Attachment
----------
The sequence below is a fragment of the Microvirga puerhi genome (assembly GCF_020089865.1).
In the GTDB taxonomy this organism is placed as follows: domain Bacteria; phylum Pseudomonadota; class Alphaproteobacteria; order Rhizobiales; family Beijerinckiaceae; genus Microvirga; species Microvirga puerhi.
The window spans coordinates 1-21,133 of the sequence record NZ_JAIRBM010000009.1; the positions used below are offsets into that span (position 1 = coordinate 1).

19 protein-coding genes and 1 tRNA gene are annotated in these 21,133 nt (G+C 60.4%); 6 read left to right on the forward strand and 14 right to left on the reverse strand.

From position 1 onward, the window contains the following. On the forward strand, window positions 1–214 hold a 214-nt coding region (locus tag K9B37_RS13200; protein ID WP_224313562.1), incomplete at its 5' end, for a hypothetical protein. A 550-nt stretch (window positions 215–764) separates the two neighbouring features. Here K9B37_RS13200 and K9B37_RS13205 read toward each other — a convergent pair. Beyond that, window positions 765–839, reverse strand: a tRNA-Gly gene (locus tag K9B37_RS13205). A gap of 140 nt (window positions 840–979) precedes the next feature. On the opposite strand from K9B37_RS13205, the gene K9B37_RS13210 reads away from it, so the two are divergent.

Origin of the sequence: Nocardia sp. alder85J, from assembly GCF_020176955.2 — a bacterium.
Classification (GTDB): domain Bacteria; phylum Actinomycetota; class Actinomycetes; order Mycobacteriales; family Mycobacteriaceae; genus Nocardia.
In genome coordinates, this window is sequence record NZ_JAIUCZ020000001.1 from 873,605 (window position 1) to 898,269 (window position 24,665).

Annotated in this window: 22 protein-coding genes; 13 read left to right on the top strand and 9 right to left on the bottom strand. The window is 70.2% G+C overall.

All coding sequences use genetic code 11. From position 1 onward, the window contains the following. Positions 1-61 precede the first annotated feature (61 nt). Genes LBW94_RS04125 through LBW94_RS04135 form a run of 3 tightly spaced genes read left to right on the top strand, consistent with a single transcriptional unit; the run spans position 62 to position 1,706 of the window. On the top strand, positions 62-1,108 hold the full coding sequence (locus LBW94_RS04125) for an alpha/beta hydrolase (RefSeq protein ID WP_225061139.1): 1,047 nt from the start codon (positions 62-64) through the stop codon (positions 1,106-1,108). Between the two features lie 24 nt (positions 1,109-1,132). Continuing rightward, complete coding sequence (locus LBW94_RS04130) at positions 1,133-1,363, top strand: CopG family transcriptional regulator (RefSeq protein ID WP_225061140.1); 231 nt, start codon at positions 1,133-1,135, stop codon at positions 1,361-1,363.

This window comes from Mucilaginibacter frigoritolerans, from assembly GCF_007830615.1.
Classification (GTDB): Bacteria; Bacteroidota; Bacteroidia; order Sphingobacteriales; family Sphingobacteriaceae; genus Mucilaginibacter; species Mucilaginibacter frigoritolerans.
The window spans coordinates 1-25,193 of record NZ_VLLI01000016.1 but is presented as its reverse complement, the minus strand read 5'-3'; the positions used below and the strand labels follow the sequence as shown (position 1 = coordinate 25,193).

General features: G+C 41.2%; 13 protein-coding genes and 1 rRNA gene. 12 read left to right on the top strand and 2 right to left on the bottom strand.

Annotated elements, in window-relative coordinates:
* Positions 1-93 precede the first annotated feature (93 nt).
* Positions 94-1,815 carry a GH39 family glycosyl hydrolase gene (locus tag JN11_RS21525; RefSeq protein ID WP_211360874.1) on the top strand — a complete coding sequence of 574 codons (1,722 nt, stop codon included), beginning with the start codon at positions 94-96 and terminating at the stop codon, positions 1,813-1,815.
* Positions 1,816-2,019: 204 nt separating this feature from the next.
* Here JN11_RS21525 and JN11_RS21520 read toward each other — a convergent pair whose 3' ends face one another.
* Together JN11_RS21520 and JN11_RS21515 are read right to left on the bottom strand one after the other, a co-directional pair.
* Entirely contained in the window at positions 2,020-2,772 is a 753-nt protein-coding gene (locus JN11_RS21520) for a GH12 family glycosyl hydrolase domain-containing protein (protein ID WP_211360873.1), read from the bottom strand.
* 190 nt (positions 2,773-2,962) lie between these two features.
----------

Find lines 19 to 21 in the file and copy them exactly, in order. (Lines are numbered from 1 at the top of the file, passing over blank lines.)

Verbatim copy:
* Here JN11_RS21525 and JN11_RS21520 read toward each other — a convergent pair whose 3' ends face one another.
* Together JN11_RS21520 and JN11_RS21515 are read right to left on the bottom strand one after the other, a co-directional pair.
* Entirely contained in the window at positions 2,020-2,772 is a 753-nt protein-coding gene (locus JN11_RS21520) for a GH12 family glycosyl hydrolase domain-containing protein (protein ID WP_211360873.1), read from the bottom strand.